As we wind up yet another year of blogging here at PCS, I want to say thanks for tuning in, whether you're a long time visitor or someone new.
With social media and the migration to reading-by-phone, it's good to know there's still a modest audience for a pop blog like mine - at least so far as I'm able to tell via my stats, which may or may not be reliable. Maybe it's just one guy clicking and clicking ...
A holiday hello, also, to my fellow pop bloggers, represented in the blogroll to your left (scroll down a bit). If you have a blog, or know of one, that should be added to that list, please let me know.
A reminder that PCS has two sister blogs: The Glass Onion Beatles Journal, which is going strong, and Pop '66!, which winds up its mission this month. Traffic over there has been ... modest. Still, reliving the pop culture of 50 years ago has been both fun and eye-opening and I don't regret the experiment. I learned a lot. The posts there will remain intact and I hope you'll tune in, because a special announcement over there is coming soon.
Along with blogging (and writing a book and working and being a dad, etc.), I continue to contribute book reviews to the long-running print mag, Beatlefan, and to Wink Books. Click here to see my review of George Khoury's super fun "Comic Book Fever," which nearly anyone who like PCS will love. You can also read my recent interview with George here.
I'm a Bruce Springsteen fan - more of the man than of his music. I have a couple of his LPs, but have always admired his down-to-earth, man-of-the-people persona, which, from all accounts, is genuine. He seems like a great guy.
And it's a pleasure to hear him being interviewed and sharing some of his favorite music in this new episode of the BBC's long-running, and awesome, Desert Island Discs radio program.
None of the Boss' musical selections are a big surprise (Elvis, Beatles, Dylan, etc.), but his frank recollections about growing up, his relationship with his dad and his early days as a performer are very much worth a listen. Check it out.
I didn't re-post my selection of top Christmas albums this year - just felt like I'd done that plenty of times. But I did pick up some new and new-to-me holiday LPs this season that I wanted to flag:
The Roches - We Three Kings is a 1990 collection by the eccentric sister-harmony trio that ranges from the sublime (most of the time) to the unhinged (a few tunes). At 24 selections, it's a bit on the long side - I think Christmas LPs are best kept to 12 songs or so - but there are some wonderful performances. Nobody sings/sang quite like the Roche sisters.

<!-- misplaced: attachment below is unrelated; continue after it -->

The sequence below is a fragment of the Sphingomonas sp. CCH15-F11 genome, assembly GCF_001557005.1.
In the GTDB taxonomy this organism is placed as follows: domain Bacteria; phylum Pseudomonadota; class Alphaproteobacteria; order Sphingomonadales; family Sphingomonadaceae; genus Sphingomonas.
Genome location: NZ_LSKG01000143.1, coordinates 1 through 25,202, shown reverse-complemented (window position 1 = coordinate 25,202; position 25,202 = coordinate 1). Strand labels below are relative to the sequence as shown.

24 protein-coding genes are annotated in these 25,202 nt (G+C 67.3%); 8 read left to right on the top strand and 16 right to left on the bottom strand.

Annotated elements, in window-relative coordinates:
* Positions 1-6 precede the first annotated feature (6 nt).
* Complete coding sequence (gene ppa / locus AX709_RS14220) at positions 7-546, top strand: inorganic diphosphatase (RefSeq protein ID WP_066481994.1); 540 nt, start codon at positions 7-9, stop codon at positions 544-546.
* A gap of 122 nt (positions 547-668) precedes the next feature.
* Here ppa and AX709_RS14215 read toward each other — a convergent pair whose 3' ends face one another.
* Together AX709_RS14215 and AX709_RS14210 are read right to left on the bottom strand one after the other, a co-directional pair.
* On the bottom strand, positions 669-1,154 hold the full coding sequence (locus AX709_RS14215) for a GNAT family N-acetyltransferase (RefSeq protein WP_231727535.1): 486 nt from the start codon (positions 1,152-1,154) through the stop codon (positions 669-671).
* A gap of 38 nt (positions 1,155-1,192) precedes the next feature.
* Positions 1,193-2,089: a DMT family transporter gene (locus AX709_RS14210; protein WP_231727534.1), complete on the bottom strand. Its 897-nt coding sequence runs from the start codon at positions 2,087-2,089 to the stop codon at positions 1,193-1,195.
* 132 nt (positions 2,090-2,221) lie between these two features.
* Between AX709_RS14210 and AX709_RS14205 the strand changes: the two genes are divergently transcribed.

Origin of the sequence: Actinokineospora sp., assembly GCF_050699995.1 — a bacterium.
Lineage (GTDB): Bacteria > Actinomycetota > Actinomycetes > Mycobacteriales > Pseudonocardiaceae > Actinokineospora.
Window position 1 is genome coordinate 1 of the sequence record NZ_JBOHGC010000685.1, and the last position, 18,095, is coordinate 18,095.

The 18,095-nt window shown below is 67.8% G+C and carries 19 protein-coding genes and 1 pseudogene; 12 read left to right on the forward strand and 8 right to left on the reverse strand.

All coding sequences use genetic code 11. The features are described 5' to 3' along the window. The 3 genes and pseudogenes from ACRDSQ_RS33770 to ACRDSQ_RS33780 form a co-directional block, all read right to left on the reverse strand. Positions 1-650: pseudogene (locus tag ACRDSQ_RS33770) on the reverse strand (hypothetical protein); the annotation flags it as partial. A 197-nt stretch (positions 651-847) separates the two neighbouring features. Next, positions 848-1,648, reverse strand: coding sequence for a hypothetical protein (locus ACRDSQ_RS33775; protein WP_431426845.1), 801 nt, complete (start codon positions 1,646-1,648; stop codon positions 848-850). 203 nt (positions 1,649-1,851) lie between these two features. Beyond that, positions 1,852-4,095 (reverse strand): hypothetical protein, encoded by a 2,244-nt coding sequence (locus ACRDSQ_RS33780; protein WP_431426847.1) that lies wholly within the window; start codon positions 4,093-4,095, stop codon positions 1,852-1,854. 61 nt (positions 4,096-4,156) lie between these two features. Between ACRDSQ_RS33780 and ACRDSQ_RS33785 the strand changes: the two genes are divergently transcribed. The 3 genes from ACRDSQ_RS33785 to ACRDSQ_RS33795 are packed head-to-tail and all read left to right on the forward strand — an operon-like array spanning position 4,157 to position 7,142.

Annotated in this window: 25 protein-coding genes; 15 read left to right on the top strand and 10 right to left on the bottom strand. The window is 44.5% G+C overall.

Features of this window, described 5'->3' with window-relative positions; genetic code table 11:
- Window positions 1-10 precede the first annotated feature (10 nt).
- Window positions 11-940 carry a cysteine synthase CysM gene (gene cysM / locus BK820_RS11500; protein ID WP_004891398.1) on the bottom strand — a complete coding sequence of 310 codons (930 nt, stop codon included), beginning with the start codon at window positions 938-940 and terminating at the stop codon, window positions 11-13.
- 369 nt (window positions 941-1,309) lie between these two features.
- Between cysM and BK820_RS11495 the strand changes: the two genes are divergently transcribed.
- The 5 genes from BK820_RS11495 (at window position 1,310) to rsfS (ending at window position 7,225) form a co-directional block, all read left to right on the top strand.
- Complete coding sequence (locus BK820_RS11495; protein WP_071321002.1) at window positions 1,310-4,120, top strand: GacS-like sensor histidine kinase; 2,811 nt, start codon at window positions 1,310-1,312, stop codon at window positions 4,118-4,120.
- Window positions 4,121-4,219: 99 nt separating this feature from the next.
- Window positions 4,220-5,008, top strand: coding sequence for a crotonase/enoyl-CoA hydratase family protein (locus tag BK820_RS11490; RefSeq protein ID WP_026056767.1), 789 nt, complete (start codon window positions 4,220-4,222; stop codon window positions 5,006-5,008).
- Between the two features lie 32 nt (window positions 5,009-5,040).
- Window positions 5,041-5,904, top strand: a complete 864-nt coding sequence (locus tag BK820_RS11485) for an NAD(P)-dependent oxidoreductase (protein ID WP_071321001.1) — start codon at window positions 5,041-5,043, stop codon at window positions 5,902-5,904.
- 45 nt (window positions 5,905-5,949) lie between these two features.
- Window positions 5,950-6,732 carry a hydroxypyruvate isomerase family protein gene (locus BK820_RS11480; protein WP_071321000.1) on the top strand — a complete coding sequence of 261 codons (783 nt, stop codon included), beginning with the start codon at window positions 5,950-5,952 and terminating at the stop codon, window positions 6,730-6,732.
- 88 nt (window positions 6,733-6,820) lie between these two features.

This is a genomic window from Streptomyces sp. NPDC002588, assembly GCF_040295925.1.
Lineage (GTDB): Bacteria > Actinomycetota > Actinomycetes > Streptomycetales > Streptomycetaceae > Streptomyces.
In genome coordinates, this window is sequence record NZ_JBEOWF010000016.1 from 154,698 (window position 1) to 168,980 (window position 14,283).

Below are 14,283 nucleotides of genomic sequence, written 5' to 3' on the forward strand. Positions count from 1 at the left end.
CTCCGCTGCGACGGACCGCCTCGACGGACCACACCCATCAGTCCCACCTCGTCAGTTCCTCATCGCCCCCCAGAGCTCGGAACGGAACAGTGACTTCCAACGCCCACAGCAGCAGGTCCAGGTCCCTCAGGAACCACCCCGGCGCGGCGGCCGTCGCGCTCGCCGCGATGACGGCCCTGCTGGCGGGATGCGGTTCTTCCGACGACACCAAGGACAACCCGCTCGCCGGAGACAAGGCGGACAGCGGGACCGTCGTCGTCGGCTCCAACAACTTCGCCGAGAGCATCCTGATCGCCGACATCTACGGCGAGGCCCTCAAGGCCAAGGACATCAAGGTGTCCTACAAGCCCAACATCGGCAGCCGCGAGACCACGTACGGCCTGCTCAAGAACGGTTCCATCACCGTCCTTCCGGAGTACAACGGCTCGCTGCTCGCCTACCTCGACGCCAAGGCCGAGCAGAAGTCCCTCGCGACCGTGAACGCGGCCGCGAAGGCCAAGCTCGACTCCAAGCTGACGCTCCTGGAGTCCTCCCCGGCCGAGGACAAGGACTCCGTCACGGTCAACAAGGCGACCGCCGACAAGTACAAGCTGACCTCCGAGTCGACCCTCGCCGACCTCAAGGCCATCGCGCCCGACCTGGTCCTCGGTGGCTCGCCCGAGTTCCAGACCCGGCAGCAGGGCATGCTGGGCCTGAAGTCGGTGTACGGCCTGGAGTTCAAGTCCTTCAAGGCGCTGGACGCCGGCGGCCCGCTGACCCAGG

Christmas Party is just the right length, 12 tunes to add to the dozen the duo issued in 2011 on their previous holiday player, A Very She & Him Christmas. This one is in the same retro-pop mode, if a little more stripped down than its predecessor. Tunes include the Chipmunks' "Christmas Don't Be Late" and Mariah Carey's "All I Want For Christmas Is You," which always sounded like a 1960s holiday tune and sounds even more that way here.
It's a Holiday Soul Party! Bowie, Prince, Sharon - 2016 has been a terrible year of musical losses. I'm glad I got to see this group twice - the second time early this past summer. Jones was noticeably weakened by her battle against cancer, but by no means out. She sang with utter commitment. I think performing helped her - it certainly helped those of us watching and listening. She was an inspiration - and listening to this album makes me joyful - about what I've experience and what lays ahead, not matter what it might be.
St. Etienne Presents Songs for a London Winter is a holiday-themed compilation of pre-Beatles English pop and light jazz curated by music writer/musician Bob Stanley and his bandmates. Those featured include the pre-Bond John Barry performing with his jazz combo, the John Barry Seven, along with Johnny Dankworth, Cleo Laine, Billy Fury, Adam Faith and Lionel Bart. Sure, some of it's a little cheesy, but there's an air of sophistication present on many of the tracks, too. And they're so rare, and so British, that they present a nice change of pace by American holiday standards. I just finished reading Stanley's book, "Yeah! Yeah! Yeah! The Story of Pop Music from Bill Haley to Beyonce," which I also highly recommend. I don't agree with all Stanley's views (I love the Clash, for one thing), but the connections he makes between performers, genres and time periods are fascinating and will make you listen to familiar music in new ways.
Snowbound for Christmas - Fun Songs, Classics and Rarities is a 2-CD set on Jasmine, a UK public domain label. Considering all the songs included are "needle-drops" off vintage vinyl, the sound is pretty good and the selections are entertainingly diverse, a mish-mash of holiday tunes off singles, EPs and LPs from the 1940s and 50s. Those represented include Les Paul and Mary Ford, Ernest Tubb, Guy Lombardo and Fred Waring and His Pennsylvanians. Nice vintage fare that will make you nostalgic for holidays you never experienced.
Big City Christmas is a higher class of vintage grab-bag, as compared to the entry above. Germany's Bear Family does things right, with pristine sound and informative, picture-filled booklets. This one is a great listen all the way through, including tunes from various pop, rock and r&b greats, including Brenda Lee, Dean Martin, Chuck Berry, Eartha Kitt, Ricky Nelson and Tennessee Ernie Ford. The choices are on the rare side, which makes it all the more fun.
Have Yourself a Soulful Little Christmas captures the jazz guitar group in a variety of settings - big band to small combo and even one tune on acoustic - doing his sophisticated, groovy, bluesy thing on a variety of holiday chestnuts. Burrell's Midnight Blue is one of the best LPs ever released by the Blue Note label. If you have that, you'll like this. If you don't have that, you'll want it and this.